Did you know that the world’s biggest repository of intangible national culture is the National Library of Estonia? Limestone is Estonia’s national stone.
If all 1.3 million inhabitants of Estonia wished to use printed publications that are kept at the National Library at the same time, we could provide everyone with least two of them. All the literature published in Estonia is there.Read more
Did you know that orchids in Estonian folk tradition are known for being aphrodisiacs, arousing love and passion?
Orchids are thought to symbolise allure, resilience, and rare and fragile beauty. They are the subject of numerous legends and beliefs to this day. Common spotted-orchid, Dactylorhiza fuchsii.Read more
Did you know that if Peter I had conquered Tallinn as early as 1703, St Petersburg would not have been built?
At the behest of Peter I, an Italianate Baroque palace and garden, something that was unique in the Nordic countries, was built at Kadriorg as a summer residence for the czars. In addition to the renowned Italian architect, Nicola Michetti, Czar Peter I was personally involved in the design of the palace. The entire palace and the park that surrounds it bears the name of the czar’s consort, Catherine I.
In the twentieth century, the palace was the home of the first president of the Republic of Estonia, and for some decades afterwards it belonged to the Art Museum of Estonia. Currently, the palace houses exhibits which showcase Western European art, with the highlights being a collection of art from the Low Countries, a collection of Germany prints, and Russian art from the sixteenth to nineteenth centuries.Read more
Did you know that Estonia is a space-faring nation?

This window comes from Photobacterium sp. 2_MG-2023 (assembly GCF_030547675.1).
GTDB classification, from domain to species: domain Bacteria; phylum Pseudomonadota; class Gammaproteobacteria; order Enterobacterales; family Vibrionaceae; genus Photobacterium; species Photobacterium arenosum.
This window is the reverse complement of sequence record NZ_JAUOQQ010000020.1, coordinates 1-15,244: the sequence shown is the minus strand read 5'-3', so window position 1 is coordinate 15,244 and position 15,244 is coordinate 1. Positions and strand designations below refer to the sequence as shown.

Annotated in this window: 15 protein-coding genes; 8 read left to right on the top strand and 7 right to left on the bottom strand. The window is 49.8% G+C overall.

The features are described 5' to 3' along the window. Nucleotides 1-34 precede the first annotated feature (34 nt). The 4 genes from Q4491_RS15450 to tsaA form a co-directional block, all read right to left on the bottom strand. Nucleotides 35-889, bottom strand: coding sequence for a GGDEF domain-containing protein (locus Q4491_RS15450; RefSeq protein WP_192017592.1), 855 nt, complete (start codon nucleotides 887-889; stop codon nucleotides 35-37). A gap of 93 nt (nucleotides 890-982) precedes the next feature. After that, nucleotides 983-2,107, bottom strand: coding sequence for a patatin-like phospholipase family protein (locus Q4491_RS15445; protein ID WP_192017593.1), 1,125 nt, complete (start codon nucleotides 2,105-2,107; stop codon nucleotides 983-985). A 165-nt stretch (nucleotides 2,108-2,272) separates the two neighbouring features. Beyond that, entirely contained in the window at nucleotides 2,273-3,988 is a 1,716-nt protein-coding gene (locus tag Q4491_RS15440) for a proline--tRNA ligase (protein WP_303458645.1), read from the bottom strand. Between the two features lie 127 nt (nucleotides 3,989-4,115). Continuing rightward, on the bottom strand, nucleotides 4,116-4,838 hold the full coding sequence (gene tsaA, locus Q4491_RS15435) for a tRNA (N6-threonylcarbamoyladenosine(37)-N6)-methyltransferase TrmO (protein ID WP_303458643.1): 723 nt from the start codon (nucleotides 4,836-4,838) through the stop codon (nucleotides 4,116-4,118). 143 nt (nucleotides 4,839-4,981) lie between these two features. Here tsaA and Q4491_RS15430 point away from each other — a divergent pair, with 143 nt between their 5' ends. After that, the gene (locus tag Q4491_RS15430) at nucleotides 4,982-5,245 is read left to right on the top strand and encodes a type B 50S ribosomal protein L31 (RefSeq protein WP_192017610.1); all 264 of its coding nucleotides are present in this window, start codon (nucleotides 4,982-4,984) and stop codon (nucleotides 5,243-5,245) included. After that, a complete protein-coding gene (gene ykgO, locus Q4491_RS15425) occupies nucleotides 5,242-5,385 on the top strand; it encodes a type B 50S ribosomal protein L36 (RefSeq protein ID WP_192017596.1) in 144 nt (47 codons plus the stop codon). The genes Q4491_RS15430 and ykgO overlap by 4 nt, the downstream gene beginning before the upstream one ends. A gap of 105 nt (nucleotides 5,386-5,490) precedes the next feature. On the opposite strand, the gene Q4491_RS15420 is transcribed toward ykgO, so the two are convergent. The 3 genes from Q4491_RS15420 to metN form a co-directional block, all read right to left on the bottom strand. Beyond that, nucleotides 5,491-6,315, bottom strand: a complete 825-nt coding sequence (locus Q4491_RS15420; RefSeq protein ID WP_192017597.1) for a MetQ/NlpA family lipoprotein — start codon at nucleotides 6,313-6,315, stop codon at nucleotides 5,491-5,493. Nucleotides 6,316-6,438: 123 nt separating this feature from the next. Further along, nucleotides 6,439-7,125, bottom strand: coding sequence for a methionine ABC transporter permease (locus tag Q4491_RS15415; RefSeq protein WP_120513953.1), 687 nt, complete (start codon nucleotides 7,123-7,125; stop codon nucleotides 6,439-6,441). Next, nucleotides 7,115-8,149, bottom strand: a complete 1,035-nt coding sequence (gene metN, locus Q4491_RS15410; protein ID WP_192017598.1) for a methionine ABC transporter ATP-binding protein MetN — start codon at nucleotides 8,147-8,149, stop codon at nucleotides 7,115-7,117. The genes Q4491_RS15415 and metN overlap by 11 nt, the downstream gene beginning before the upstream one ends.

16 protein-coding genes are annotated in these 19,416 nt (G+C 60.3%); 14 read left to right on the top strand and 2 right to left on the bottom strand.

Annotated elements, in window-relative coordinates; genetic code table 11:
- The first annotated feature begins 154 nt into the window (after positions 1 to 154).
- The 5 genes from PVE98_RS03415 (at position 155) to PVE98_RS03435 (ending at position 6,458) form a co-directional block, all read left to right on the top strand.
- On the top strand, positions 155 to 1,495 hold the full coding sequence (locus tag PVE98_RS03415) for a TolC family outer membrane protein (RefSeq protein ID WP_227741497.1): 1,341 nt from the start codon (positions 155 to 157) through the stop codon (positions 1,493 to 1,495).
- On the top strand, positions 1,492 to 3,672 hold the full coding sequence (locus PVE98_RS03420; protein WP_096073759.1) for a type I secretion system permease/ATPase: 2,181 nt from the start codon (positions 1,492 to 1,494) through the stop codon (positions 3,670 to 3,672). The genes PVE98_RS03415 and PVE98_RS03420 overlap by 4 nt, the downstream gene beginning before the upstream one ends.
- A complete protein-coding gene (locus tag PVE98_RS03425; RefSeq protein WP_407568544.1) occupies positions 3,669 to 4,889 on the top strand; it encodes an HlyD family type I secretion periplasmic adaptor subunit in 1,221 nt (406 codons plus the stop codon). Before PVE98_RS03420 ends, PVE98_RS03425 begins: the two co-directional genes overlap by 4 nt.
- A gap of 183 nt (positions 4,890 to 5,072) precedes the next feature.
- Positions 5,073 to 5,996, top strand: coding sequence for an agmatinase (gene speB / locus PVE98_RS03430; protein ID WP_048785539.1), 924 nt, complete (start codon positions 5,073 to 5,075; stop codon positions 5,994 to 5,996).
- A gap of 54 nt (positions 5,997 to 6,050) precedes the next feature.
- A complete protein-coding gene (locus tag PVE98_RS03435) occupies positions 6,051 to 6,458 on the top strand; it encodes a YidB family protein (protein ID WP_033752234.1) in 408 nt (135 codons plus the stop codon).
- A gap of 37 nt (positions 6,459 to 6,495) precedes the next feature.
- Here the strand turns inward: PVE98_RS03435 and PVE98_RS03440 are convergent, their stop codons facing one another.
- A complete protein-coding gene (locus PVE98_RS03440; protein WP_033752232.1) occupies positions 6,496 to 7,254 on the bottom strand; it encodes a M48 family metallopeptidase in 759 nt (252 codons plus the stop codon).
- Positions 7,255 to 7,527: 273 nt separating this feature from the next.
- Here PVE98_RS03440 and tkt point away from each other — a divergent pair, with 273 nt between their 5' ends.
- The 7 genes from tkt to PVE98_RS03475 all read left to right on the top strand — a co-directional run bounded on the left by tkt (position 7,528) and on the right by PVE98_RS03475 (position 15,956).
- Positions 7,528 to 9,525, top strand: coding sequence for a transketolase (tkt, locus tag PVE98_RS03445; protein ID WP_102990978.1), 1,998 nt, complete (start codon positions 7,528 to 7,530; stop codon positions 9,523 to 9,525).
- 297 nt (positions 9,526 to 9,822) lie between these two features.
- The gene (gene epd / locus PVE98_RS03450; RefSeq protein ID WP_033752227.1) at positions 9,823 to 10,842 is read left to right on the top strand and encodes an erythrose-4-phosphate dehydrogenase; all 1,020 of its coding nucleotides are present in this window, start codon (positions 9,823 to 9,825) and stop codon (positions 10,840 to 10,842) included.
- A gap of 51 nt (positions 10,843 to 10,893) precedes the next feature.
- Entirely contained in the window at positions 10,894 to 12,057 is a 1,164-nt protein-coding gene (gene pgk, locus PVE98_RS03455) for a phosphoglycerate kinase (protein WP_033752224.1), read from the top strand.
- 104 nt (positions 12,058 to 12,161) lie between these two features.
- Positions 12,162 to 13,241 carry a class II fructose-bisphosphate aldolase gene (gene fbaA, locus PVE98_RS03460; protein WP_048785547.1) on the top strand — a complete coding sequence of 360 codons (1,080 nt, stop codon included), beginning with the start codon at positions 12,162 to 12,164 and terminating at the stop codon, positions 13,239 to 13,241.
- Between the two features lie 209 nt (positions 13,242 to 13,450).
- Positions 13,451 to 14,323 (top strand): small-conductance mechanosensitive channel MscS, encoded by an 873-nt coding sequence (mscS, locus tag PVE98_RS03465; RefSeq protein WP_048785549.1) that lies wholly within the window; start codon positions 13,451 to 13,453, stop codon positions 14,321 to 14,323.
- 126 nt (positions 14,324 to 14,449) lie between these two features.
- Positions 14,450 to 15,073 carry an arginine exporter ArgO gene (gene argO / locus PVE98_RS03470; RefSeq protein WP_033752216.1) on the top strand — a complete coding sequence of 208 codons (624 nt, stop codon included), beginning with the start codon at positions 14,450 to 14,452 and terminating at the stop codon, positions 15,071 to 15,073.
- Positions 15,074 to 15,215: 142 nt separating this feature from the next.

Completed as a result of collaboration between the University of Tartu and Tartu Observatory, the ESTCube-1 student satellite flew into orbit on board Vega, the newest launcher of the European Space Agency (ESA) on 7 May 2013.Read more
Did you know that trade in goods on the Gulf of Finland has been going on as long ago as prehistoric times, reaching all the way to Arabia?
The ancient trade in goods is suggested by silver hoards found in our soil. Present-day architecture is testimony to the bootleg spirits that enriched coastal folk in the early 20th century.
In the early 20th century, prohibition was in effect in Finland, the USSR, Iceland, Norway, Hungary and the United States. All those countries saw the trade of illegal alcohol flourish. The smuggling that spread on the Gulf of Finland resulted in an improvement in the standard of living for coastal folk in both Estonia and Finland.Read more
Did you know that once upon a time, there was a hotel called Viru.
The year was 1972 and a little less than 20 years remained until the end of the Soviet era. The hotel for foreigners also had to suit the national security body – the KGB …Read more
Did you know that a mediaeval sepulchre may be visited in Tartu?
It all began in 2008, when archaeologist Martin Malve was investigating the cultural layer amongst the ruins of the Dome Cathedral and found a mediaeval tombstone.Read more
Did you know that Estonia has a city that spans more than one country? That city is Valga / Valka. We share the city amicably with Latvia.
Valga in the early 20th centuryRead more
Did you know that the Kingdom of Setomaa lies Estonia’s southeast corner?
Living where East meets West, Seto people also call themselves the King’s people or a vool (free) people. The country is ruled by Peko, the Seto fertility god. On the first Saturday of August, King Peko calls together his people in Setomaa from everywhere and the Seto Kingdom is visited by the President of the Republic of Estonia, who is received by the ülembsootśka.Read more